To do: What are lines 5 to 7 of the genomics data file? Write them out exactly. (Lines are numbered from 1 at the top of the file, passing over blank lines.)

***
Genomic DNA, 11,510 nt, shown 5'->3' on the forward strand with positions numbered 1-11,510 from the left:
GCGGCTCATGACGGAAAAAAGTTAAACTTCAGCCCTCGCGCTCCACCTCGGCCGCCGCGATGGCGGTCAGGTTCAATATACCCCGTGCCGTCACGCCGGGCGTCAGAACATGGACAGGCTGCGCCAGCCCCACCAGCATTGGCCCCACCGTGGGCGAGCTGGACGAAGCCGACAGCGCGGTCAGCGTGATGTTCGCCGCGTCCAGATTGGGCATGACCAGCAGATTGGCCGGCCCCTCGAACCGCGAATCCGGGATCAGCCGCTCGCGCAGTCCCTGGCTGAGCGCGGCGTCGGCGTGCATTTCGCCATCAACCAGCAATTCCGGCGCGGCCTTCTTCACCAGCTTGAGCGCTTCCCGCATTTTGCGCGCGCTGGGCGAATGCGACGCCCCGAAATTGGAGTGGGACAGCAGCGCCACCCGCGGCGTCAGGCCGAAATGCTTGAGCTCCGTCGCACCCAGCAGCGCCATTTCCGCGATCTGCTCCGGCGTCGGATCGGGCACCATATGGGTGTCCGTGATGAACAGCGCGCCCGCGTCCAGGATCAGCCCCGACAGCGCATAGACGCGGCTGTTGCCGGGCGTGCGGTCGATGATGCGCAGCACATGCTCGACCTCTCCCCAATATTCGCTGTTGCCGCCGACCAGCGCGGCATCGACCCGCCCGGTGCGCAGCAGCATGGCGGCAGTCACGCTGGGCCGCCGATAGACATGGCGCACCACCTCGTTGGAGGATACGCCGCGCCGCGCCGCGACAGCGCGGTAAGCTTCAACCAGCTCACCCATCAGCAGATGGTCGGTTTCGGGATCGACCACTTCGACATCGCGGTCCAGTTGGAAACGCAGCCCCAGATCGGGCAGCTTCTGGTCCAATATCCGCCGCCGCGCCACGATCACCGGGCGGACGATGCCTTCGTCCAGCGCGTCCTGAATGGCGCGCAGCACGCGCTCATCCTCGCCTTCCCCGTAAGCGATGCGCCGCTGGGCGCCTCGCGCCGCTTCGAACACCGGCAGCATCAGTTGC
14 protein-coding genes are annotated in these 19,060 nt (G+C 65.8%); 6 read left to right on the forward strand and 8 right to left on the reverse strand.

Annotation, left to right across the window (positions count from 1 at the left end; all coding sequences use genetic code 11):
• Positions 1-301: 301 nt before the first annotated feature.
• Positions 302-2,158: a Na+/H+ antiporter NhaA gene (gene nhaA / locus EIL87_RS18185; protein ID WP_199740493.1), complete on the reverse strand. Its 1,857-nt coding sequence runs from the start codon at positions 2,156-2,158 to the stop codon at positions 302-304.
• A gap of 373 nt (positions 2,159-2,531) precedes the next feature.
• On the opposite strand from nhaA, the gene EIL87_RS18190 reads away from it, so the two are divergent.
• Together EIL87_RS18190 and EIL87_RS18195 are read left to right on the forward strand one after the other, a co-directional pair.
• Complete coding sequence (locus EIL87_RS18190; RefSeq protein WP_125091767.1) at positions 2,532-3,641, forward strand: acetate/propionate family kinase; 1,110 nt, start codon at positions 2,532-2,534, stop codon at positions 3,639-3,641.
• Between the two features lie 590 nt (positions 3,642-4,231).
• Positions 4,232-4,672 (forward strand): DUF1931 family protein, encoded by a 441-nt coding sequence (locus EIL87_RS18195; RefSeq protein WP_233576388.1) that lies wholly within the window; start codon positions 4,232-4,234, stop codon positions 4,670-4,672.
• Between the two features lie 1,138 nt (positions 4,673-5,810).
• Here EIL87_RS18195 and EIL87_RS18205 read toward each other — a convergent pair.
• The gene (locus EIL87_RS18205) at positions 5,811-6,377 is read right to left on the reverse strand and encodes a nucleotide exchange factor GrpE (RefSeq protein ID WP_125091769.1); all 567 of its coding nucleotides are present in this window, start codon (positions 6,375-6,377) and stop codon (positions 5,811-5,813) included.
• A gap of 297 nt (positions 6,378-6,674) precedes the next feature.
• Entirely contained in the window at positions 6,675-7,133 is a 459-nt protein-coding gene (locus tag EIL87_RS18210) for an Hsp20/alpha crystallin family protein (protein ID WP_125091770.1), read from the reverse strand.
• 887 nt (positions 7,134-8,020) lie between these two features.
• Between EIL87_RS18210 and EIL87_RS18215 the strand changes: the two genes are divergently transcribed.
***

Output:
• Positions 1-301: 301 nt before the first annotated feature.
• Positions 302-2,158: a Na+/H+ antiporter NhaA gene (gene nhaA / locus EIL87_RS18185; protein ID WP_199740493.1), complete on the reverse strand. Its 1,857-nt coding sequence runs from the start codon at positions 2,156-2,158 to the stop codon at positions 302-304.
• A gap of 373 nt (positions 2,159-2,531) precedes the next feature.